Dan Hust | Democrat
Rock Hill’s Dave Colavito was one of a handful of county residents to patiently sit through hours of meeting-and-waiting on Thursday, as legislators wrangled privately (and occasionally publicly) about the 2013 budget. He offered suggestions for the new year, including better linking the tax abatements the county gives to businesses with the county budget process, along with basing those abatements on a needs assessment.
Legislators knock tax increase down to nine percent
Story by Dan Hust
MONTICELLO After a Thursday full of closed-door discussions, arguments and negotiations, legislators finally passed a 2013 county budget that will raise taxes by 9 percent.
That’s below the initially proposed 13.77 percent hike, but three of the nine legislators thought it could be dropped to something at least in the seven percent range.
Legislators Cindy Gieger, Alan Sorensen and Kitty Vetter registered their dissatisfaction by voting “no,” but the “yes” votes from Scott Samuelson, Kathy LaBuda, Gene Benson, Cora Edwards, Jonathan Rouis and Ira Steingart were enough to pass the $193 million budget.
“I thought we could get it down to 7.4 percent,” said Vetter after the meeting ended at 9 p.m. Thursday.
“I run a small business and I simply cannot spend more than I take in,” Gieger remarked during the meeting. “... The reality is, without a reduction in the current level of services, we will continue to overburden our taxpayers.… I believe our residents deserve better.”
“Come January, we really need to move into the mindset of an austerity budget,” Sorensen urged, specifically referring to rebuilding the county’s depleted reserves and deeply investigating contracts. “We need to look at every opportunity where we can save money.”
Somewhat surprisingly, the adopted budget contains no layoffs, though several vacant positions won’t be filled, and it’s possible that slashed funding to Sullivan County Legal Aid and Conflict Legal Aid, plus 20 percent reductions in contracts with outside agencies from Cornell Cooperative Extension to CACHE to D.R.E.A.M. Tank to the Partnership for Economic Development may affect their staffing and services.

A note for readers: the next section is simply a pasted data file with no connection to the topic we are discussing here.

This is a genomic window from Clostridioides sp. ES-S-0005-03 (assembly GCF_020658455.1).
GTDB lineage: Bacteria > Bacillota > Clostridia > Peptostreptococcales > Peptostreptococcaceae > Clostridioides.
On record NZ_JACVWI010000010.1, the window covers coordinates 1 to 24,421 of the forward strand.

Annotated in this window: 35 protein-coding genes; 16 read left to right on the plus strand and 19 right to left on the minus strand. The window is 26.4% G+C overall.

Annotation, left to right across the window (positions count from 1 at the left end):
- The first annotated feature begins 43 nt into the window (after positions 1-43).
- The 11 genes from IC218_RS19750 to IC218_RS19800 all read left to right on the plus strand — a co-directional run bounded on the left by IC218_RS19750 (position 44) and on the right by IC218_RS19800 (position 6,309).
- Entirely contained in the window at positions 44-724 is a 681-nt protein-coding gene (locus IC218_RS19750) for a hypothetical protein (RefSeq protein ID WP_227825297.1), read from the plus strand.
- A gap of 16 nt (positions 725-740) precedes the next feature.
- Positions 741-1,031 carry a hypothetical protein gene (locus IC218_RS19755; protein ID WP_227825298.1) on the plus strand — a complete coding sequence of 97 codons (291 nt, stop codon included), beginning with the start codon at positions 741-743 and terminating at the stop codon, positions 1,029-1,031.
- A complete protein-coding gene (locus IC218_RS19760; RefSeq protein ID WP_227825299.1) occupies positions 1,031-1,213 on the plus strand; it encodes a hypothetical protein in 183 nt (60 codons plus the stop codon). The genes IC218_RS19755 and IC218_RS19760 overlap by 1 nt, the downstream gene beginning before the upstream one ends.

And a “restructuring” of the county’s Youth Bureau led Hurleyville resident Sandra Oxford to worry that its “focus is going to be dissolved.”
A large decrease in the premium rate the county expected to pay to the New York State Health Insurance Program helped legislators painlessly cut an additional $884,000 from the budget. Coupled with the other cuts, the budget was reduced by around $2.5 million, but that didn’t seem to leave legislators happy.
“You’ve elected us to make the tough decisions, and for me, tonight it’s one of them,” LaBuda acknowledged.
“It’s been a very hard learning year,” Benson added. “... I am pledging to you that the new year is coming, and changes will be made.”
He briefly attempted to resurrect discussions about replacing County Manager David Fanslau, but that ultimately was saved for another day of talks.
Nevertheless, a call for change was echoed by other legislators. Gieger, for example, pushed for a committee to review the budget preparation process, with a goal of moving up the presentation of the tentative budget from November to something far earlier.
“I’m determined to make change happen,” she promised.
“As Cindy said, I don’t want to be in this position next December, making drastic cuts,” agreed Edwards.
“It has been an extraordinary learning curve,” admitted Samuelson. “... Next year, we’ll be in a better position.”